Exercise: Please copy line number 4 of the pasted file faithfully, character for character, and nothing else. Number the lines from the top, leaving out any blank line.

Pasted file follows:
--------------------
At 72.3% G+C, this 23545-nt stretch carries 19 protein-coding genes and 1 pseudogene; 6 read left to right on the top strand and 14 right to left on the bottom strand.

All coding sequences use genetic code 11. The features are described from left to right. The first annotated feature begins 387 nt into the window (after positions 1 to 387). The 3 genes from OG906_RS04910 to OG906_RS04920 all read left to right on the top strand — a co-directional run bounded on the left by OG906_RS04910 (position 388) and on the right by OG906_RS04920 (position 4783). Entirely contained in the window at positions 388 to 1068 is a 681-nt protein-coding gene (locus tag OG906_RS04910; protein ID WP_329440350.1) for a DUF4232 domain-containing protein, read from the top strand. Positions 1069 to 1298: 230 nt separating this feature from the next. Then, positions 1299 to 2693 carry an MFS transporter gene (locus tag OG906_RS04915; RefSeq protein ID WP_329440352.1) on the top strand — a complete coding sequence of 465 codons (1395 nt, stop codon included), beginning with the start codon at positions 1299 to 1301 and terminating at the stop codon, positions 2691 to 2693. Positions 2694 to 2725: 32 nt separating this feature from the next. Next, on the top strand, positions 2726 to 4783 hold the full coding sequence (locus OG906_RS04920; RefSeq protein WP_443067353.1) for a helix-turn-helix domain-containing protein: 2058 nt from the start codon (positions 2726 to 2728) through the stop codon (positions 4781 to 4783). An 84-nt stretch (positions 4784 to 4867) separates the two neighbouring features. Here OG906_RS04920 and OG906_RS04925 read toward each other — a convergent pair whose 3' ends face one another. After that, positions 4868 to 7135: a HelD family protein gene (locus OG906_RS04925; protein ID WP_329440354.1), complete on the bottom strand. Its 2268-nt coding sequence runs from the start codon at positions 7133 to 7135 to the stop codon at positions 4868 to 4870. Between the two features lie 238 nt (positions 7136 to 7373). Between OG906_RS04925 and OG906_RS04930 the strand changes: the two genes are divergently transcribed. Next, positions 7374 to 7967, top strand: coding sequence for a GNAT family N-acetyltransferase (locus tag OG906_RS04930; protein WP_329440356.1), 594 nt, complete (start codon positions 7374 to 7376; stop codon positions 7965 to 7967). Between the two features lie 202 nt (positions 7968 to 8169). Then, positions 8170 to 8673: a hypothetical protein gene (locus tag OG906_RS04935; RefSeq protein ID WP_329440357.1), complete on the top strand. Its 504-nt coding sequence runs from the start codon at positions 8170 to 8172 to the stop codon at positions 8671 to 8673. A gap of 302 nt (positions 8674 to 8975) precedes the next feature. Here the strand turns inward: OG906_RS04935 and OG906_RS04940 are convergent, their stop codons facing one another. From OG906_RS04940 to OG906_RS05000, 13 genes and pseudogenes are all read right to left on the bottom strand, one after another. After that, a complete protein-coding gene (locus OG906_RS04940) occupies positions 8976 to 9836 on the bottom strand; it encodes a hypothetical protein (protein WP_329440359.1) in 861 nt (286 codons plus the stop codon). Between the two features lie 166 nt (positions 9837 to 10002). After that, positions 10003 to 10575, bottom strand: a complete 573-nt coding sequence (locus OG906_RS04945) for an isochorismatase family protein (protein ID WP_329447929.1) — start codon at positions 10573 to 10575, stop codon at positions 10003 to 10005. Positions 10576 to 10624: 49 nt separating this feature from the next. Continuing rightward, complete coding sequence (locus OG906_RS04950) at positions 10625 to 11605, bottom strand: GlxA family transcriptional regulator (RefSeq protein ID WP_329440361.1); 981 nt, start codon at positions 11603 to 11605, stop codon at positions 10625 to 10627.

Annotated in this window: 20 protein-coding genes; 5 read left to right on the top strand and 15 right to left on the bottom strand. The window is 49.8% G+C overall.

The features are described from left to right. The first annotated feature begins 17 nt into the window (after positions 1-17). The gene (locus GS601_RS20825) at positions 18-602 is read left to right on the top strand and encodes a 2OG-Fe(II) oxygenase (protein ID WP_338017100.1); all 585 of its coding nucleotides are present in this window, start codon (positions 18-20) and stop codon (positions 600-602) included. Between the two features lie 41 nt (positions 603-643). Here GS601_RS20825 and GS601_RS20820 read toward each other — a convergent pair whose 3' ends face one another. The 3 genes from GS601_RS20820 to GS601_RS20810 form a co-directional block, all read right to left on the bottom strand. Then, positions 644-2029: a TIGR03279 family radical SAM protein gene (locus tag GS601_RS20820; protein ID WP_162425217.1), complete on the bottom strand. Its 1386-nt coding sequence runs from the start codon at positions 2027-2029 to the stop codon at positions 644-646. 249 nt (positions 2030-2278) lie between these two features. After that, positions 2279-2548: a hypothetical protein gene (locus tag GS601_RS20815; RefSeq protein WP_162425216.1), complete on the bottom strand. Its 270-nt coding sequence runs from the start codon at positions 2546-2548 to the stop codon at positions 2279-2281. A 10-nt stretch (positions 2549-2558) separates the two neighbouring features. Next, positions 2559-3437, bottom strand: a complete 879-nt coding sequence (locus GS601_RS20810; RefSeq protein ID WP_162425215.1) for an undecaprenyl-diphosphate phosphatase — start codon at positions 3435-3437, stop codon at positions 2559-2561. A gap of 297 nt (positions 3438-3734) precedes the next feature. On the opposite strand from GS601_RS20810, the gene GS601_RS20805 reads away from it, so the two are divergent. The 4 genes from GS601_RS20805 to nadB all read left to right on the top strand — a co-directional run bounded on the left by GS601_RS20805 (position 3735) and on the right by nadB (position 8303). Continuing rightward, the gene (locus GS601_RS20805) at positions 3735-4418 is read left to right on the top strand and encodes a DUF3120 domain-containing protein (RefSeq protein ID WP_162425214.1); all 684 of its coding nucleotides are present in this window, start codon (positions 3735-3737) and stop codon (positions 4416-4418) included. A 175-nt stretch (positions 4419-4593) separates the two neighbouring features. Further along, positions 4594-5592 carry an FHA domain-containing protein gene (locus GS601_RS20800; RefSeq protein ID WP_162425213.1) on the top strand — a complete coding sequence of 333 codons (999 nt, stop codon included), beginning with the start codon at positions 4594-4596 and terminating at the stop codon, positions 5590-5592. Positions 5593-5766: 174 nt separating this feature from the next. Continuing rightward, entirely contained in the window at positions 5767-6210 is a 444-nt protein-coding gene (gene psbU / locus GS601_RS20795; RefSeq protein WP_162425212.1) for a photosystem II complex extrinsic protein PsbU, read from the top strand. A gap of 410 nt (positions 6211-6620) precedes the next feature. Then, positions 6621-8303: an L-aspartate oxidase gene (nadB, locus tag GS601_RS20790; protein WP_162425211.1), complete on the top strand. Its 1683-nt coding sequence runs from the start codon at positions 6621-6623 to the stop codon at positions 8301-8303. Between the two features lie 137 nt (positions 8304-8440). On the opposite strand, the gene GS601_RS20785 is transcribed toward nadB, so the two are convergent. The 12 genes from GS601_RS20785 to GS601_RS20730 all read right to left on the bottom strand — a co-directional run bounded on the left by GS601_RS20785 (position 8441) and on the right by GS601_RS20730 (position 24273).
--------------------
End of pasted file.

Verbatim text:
The features are described from left to right. The first annotated feature begins 17 nt into the window (after positions 1-17). The gene (locus GS601_RS20825) at positions 18-602 is read left to right on the top strand and encodes a 2OG-Fe(II) oxygenase (protein ID WP_338017100.1); all 585 of its coding nucleotides are present in this window, start codon (positions 18-20) and stop codon (positions 600-602) included. Between the two features lie 41 nt (positions 603-643). Here GS601_RS20825 and GS601_RS20820 read toward each other — a convergent pair whose 3' ends face one another. The 3 genes from GS601_RS20820 to GS601_RS20810 form a co-directional block, all read right to left on the bottom strand. Then, positions 644-2029: a TIGR03279 family radical SAM protein gene (locus tag GS601_RS20820; protein ID WP_162425217.1), complete on the bottom strand. Its 1386-nt coding sequence runs from the start codon at positions 2027-2029 to the stop codon at positions 644-646. 249 nt (positions 2030-2278) lie between these two features. After that, positions 2279-2548: a hypothetical protein gene (locus tag GS601_RS20815; RefSeq protein WP_162425216.1), complete on the bottom strand. Its 270-nt coding sequence runs from the start codon at positions 2546-2548 to the stop codon at positions 2279-2281. A 10-nt stretch (positions 2549-2558) separates the two neighbouring features. Next, positions 2559-3437, bottom strand: a complete 879-nt coding sequence (locus GS601_RS20810; RefSeq protein ID WP_162425215.1) for an undecaprenyl-diphosphate phosphatase — start codon at positions 3435-3437, stop codon at positions 2559-2561. A gap of 297 nt (positions 3438-3734) precedes the next feature. On the opposite strand from GS601_RS20810, the gene GS601_RS20805 reads away from it, so the two are divergent. The 4 genes from GS601_RS20805 to nadB all read left to right on the top strand — a co-directional run bounded on the left by GS601_RS20805 (position 3735) and on the right by nadB (position 8303). Continuing rightward, the gene (locus GS601_RS20805) at positions 3735-4418 is read left to right on the top strand and encodes a DUF3120 domain-containing protein (RefSeq protein ID WP_162425214.1); all 684 of its coding nucleotides are present in this window, start codon (positions 3735-3737) and stop codon (positions 4416-4418) included. A 175-nt stretch (positions 4419-4593) separates the two neighbouring features. Further along, positions 4594-5592 carry an FHA domain-containing protein gene (locus GS601_RS20800; RefSeq protein ID WP_162425213.1) on the top strand — a complete coding sequence of 333 codons (999 nt, stop codon included), beginning with the start codon at positions 4594-4596 and terminating at the stop codon, positions 5590-5592. Positions 5593-5766: 174 nt separating this feature from the next. Continuing rightward, entirely contained in the window at positions 5767-6210 is a 444-nt protein-coding gene (gene psbU / locus GS601_RS20795; RefSeq protein WP_162425212.1) for a photosystem II complex extrinsic protein PsbU, read from the top strand. A gap of 410 nt (positions 6211-6620) precedes the next feature. Then, positions 6621-8303: an L-aspartate oxidase gene (nadB, locus tag GS601_RS20790; protein WP_162425211.1), complete on the top strand. Its 1683-nt coding sequence runs from the start codon at positions 6621-6623 to the stop codon at positions 8301-8303. Between the two features lie 137 nt (positions 8304-8440). On the opposite strand, the gene GS601_RS20785 is transcribed toward nadB, so the two are convergent. The 12 genes from GS601_RS20785 to GS601_RS20730 all read right to left on the bottom strand — a co-directional run bounded on the left by GS601_RS20785 (position 8441) and on the right by GS601_RS20730 (position 24273).